Transcranial Magnetic Stimulation, or TMS, is a non-invasive brain stimulation procedure that features a shifting magnetic field. This field, in turn, generates an electric current within key parts of the brain through electromagnetic induction. TMS is now being used for a variety of mental health conditions, but is also a promising treatment for sleep disorders including insomnia and—according to recent research—possibly restless leg syndrome (RLS). The Insomnia and Sleep Institute of Arizona and TMS Institute of Arizona are committed to providing an outcome-driven approach to treatment. The Insomnia and Sleep Institute is staffed by sleep experts and home to triple board-certified “Top Doc” of the area, Dr. Ruchir P. Patel, as voted by his colleagues and peers for the past six years.

At Johns Hopkins Medicine, scientists report that the latest experiments in treating RLS have provided evidence that this disorder is caused by “excitability and hyperarousal” in the brain—specifically the motor cortex. The full report can be found in Sleep Medicine and explores better and safer means of treating RLS, which is a relatively common cause of chronic sleep deprivation. TMS is a new contender in treating RLS, and is of special interest to those with RLS who want to avoid medication and more invasive forms of treatment by using electrical or magnetic means to soothe hyperarousal during sleep.

Treating Restless Leg Syndrome

According to those with RLS, symptoms present as an urge to move the legs while resting or sleeping. This sensation can be painful or just exceedingly uncomfortable. Some with RLS describe the feeling as “worms crawling up their legs,” say researchers at Johns Hopkins. The only way to achieve relief is by standing up or moving their legs which, of course, can interrupt sleep. Although RLS in and of itself is not dangerous, long-term untreated RLS can cause chronic fatigue and all of the side effects and co-morbidities that come with lack of sleep such as anxiety and depression.

For many years, the common treatment for RLS has been medications like opioids and anti-seizure drugs. Understandably, since there is no “cure” for RLS, patients do not want to commit to a lifetime dependency on pharmaceuticals (some of which can have serious risks and side effects when used chronically). Until recently, researchers have not paid close attention to the neurological foundations of RLS as there is much debate surrounding the issue. However, Johns Hopkins researchers say that their data supports the theory that the underlying cause of RLS is that the brain is moving the legs and, as such, focusing on the brain may be the key to treatment.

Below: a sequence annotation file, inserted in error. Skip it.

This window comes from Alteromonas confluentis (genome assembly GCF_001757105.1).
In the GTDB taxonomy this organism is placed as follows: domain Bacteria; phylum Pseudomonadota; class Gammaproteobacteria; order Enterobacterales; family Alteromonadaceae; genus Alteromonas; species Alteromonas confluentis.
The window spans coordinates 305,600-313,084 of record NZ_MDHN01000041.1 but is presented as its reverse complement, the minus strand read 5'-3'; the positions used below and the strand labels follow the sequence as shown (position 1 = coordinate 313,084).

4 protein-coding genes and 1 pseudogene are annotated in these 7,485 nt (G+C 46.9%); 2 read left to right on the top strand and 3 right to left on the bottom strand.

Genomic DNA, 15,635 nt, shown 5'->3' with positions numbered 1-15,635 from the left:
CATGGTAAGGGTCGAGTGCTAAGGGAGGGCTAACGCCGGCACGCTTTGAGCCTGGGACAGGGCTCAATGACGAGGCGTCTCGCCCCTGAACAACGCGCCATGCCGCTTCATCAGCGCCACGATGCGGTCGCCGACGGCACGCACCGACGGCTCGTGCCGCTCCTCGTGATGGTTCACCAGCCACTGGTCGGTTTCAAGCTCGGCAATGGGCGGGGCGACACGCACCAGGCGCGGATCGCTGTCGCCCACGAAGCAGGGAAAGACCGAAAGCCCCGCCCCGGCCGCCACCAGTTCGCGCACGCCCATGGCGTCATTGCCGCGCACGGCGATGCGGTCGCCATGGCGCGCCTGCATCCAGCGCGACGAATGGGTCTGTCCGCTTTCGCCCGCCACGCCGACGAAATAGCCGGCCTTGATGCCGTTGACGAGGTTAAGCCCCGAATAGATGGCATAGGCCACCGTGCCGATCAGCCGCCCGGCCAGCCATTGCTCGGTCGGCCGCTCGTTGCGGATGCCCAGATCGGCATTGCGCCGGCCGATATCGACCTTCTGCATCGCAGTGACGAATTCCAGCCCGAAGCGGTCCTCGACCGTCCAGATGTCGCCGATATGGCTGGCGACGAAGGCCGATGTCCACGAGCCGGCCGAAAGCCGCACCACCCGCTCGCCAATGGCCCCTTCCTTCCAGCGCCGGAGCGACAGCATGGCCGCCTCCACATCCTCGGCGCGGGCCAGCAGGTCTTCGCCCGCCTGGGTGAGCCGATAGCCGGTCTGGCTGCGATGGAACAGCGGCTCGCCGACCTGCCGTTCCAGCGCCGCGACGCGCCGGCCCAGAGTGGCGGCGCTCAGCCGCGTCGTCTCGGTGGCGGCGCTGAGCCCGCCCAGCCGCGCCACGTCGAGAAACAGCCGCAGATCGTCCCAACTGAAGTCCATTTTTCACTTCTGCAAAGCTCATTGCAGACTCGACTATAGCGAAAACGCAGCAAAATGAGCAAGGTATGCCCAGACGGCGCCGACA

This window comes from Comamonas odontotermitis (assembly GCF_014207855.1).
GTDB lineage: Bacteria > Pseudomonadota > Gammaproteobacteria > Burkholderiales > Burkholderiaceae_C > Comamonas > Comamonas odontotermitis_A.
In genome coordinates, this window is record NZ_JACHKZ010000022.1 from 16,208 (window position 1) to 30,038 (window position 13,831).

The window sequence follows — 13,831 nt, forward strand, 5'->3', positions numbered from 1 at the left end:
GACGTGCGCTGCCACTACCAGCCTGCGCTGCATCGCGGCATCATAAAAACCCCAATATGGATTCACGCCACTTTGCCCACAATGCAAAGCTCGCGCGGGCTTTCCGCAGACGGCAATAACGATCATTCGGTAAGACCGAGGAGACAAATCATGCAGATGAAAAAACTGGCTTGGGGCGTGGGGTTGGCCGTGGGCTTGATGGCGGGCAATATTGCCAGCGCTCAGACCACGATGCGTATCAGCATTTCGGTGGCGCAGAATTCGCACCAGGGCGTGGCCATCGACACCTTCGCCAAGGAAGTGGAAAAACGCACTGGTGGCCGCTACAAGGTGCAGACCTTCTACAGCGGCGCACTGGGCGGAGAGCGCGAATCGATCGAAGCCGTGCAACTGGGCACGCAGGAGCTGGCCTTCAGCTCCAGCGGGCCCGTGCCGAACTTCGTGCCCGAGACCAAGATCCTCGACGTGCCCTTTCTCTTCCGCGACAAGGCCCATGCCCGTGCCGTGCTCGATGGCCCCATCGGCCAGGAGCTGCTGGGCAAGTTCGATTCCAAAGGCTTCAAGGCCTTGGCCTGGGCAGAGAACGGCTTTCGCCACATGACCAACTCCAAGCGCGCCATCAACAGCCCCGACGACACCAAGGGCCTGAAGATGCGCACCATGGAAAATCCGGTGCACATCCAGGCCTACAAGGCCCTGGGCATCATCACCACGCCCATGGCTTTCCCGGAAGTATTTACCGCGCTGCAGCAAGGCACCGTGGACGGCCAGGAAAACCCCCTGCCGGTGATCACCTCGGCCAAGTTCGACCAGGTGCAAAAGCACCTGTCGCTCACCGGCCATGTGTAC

Using TMS for RLS

According to one of the researchers, “Essentially the brain sends the signal when it’s preparing to move a limb, even when you aren’t planning to move, so your body is ready and amped up. The only way to alleviate the feeling is to move.” The study included 32 adults with moderate to severe RLS, all of whom underwent treatment for 12 days. In addition, 31 adults without RLS were part of a control group. Most (59 percent) were women and the average age was 58.

Scientists used TMS to safely apply pulses to parts of the brain that control movement in the leg or hand. Muscle responses were measured using both short- and long-interval pulses and ratio of responses were analyzed. The ratios were greater in those who have RLS (.36) compared to those without an RLS diagnosis (.07), but only in long-term pulses. Researchers state, “This basically means that inhibition is reduced or weakened in people with restless leg syndrome compared to people without the condition. The reduced response means that the region of the brain controlling the legs shows increased cortical excitability in the motor cortex.”

Additional testing and research are needed, but for now TMS is considered a safe and seemingly effective means of treating sleep disorders as well as mental health conditions. If you struggle with RLS or any sleep disorder, working with a sleep expert is paramount to your health and well-being. No referral is needed to schedule your consultation with The Insomnia and Sleep Institute, where you meet with a sleep specialist capable of diagnosing conditions from your first appointment onward. Contact The Insomnia and Sleep Institute today by calling the office or, for the quickest response, simply complete the online contact form.